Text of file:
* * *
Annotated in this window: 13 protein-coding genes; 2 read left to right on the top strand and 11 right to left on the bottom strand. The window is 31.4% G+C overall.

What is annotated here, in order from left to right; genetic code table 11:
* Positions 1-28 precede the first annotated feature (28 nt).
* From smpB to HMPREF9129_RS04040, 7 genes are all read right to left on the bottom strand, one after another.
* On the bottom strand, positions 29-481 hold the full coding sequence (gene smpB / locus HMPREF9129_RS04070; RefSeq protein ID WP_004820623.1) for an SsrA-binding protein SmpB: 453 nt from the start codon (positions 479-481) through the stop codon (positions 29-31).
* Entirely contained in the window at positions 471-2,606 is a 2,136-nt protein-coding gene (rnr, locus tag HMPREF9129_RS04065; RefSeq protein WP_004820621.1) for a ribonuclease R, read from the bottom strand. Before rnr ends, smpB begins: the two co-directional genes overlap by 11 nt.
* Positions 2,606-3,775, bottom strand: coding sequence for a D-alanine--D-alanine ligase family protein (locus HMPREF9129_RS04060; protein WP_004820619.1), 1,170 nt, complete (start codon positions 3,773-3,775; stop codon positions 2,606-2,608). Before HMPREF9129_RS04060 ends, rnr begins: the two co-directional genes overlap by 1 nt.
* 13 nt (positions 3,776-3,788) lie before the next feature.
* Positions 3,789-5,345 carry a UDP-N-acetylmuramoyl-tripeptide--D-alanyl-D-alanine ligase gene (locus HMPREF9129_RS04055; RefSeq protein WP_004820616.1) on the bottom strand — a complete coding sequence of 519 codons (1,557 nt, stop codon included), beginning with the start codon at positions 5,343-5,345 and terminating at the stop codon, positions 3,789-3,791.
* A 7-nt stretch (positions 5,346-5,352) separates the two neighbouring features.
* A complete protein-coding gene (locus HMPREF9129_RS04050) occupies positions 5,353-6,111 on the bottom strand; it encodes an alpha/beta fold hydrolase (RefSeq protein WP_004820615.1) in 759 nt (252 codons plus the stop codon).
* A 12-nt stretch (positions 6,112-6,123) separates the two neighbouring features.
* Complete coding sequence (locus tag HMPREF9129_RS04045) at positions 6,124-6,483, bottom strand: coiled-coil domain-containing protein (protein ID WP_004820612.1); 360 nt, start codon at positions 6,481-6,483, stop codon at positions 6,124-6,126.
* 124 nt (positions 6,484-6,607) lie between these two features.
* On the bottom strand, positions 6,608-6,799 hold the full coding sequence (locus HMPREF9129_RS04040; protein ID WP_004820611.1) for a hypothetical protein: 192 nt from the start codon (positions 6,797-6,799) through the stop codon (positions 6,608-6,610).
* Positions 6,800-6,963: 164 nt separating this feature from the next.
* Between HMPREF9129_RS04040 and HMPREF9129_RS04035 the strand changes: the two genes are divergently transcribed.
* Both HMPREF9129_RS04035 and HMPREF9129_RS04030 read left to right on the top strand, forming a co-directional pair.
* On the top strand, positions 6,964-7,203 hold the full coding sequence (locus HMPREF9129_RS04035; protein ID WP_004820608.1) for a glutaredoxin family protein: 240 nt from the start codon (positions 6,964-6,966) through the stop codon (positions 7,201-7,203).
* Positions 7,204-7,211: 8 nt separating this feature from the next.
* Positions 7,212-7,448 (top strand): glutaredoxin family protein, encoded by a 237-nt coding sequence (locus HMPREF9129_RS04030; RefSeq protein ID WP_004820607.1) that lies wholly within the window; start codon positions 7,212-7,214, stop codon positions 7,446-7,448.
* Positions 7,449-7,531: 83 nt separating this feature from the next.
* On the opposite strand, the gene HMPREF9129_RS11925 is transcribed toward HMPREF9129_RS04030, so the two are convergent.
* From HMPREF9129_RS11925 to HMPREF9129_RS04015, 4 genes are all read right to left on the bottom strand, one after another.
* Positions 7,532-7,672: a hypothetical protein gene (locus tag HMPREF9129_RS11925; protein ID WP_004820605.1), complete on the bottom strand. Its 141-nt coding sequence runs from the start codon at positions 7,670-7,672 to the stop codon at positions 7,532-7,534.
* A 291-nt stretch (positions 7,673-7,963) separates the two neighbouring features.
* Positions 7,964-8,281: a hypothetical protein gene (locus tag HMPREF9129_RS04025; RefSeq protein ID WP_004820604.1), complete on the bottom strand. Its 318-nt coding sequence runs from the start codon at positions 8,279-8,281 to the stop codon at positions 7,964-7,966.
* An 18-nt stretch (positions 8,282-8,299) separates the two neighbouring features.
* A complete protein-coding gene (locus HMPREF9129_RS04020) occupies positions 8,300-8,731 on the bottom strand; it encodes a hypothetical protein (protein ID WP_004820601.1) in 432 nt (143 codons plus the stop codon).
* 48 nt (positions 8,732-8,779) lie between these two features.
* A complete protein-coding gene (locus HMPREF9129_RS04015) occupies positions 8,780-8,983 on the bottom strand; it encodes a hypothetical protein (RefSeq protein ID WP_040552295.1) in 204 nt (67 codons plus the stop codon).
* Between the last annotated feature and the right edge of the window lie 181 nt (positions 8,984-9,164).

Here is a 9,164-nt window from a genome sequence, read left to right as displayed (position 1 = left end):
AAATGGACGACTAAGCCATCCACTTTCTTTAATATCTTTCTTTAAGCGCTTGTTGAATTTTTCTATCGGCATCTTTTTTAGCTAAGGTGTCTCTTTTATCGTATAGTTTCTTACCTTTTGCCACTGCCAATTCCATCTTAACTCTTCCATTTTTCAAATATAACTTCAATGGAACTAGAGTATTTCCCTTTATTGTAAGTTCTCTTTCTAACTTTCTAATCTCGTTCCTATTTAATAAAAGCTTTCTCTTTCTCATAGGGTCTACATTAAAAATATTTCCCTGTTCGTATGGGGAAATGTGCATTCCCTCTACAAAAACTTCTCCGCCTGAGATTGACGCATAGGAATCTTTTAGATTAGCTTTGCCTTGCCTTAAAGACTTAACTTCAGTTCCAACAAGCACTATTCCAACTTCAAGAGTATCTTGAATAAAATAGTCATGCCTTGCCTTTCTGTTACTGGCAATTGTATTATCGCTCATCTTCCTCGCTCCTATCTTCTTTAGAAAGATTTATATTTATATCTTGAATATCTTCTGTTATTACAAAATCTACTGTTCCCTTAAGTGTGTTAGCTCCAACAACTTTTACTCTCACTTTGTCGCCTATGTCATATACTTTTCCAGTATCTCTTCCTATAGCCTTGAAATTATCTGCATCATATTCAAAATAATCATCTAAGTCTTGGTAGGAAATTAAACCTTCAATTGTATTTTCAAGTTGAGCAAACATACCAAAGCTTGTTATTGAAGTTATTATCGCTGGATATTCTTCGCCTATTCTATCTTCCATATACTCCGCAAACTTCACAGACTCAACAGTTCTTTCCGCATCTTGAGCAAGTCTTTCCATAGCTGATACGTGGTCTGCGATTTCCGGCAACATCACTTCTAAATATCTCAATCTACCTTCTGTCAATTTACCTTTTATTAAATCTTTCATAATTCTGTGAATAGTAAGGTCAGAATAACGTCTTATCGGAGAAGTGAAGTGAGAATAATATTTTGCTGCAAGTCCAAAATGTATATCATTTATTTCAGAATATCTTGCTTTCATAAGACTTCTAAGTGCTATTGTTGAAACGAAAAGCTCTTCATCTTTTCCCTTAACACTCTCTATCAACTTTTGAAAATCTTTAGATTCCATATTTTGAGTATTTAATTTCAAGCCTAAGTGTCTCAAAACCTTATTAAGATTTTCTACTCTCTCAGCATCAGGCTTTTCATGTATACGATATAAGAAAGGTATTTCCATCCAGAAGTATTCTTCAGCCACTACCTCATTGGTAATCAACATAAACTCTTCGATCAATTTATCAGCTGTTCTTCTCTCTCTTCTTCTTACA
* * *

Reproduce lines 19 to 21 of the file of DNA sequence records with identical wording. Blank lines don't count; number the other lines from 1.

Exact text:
* On the top strand, positions 6,964-7,203 hold the full coding sequence (locus HMPREF9129_RS04035; protein ID WP_004820608.1) for a glutaredoxin family protein: 240 nt from the start codon (positions 6,964-6,966) through the stop codon (positions 7,201-7,203).
* Positions 7,204-7,211: 8 nt separating this feature from the next.
* Positions 7,212-7,448 (top strand): glutaredoxin family protein, encoded by a 237-nt coding sequence (locus HMPREF9129_RS04030; RefSeq protein ID WP_004820607.1) that lies wholly within the window; start codon positions 7,212-7,214, stop codon positions 7,446-7,448.